Trump encouraged by talk of ‘a level playing field’ on trade with South Korea

Trump encouraged by talk of ‘a level playing field’ on trade with South Korea

0 comments 📅07 July 2017, 05:00

South Korea is a longstanding American friend, but President Donald Trump has spoken harshly about U.S. trade imbalances and threatened to spli up the bilateral trade pact.

“We will do more to remove barriers to reciprocal commerce and market access,” Trump said, adding that the two leaders had talked round the thorny trade areas of steel and autos. Trump said he was encouraged by South Korea’s President Moon Jae-in’s assurances that he would solicit a level playing field for American workers and businesses, particularly automakers. A dump statement said the two sides had agreed to work together to reduce over purvey of basic materials such as steel and non-tariff barriers. It also said Trump had accepted an allure from Moon to visit South Korea this year.

Bonnie Glaser, chief adviser for Asia at the Center for Strategic and International Studies think tank, said it was unwise for Trump to air the marketing issue so publicly.

“Public complaints by Trump about unfair trade and in short supply defense spending provide opportunities for China and North Korea to drive a fissure between the allies,” she said.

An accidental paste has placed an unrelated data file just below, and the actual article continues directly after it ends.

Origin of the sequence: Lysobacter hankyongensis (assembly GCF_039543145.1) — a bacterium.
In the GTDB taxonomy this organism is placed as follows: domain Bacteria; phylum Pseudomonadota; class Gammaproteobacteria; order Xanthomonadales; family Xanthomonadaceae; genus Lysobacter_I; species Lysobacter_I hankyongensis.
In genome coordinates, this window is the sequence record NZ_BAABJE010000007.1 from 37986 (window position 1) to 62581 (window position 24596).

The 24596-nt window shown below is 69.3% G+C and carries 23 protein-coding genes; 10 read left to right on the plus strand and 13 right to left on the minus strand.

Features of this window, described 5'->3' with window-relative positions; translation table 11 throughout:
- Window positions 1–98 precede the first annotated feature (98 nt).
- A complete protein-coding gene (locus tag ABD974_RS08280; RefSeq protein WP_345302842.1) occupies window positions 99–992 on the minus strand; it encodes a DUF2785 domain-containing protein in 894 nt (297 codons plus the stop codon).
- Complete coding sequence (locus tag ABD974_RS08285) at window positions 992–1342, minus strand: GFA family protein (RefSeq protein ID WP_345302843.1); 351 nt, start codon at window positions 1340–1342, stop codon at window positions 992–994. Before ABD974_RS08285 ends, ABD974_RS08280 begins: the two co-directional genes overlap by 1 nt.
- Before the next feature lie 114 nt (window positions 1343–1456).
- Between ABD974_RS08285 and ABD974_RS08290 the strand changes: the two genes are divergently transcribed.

The U.S. goods trade deficit with South Korea has more than doubled since the U.S.-Korea unconfined trade pact known as KORUS took effect in 2012. The agreement was calculation to boost U.S. exports by $10 billion a year, but in 2016 they were $3 billion humble than in 2011.

At the start of Friday’s talks, U.S. Commerce Secretary Wilbur Ross said the largest component of the shortage was automotive trade and many non-tariff barriers to U.S. auto exports to South Korea remained.

“I judge the way to address it is to deal product by product with what we can do to change the export side and what we can do to trim down the bad imports side,” he said. Ross said later on Friday that some course had been made in the talks.

The current pact was agreed to despite protests by supporters of Moon, who was then in contrast. But analysts have suggested that given the need to preserve a unified face in the face of a hostile North Korea, there could be compromise on both sides to solve issues. (By David Brunnstrom and Lisa Lambert. Additional reporting by Fatima Bhojani, Roberta Rampton, Tim Ahmann, David Fortune, David Lawder and Eric Beech; Editing by Bill Trott and Andrew Hay)

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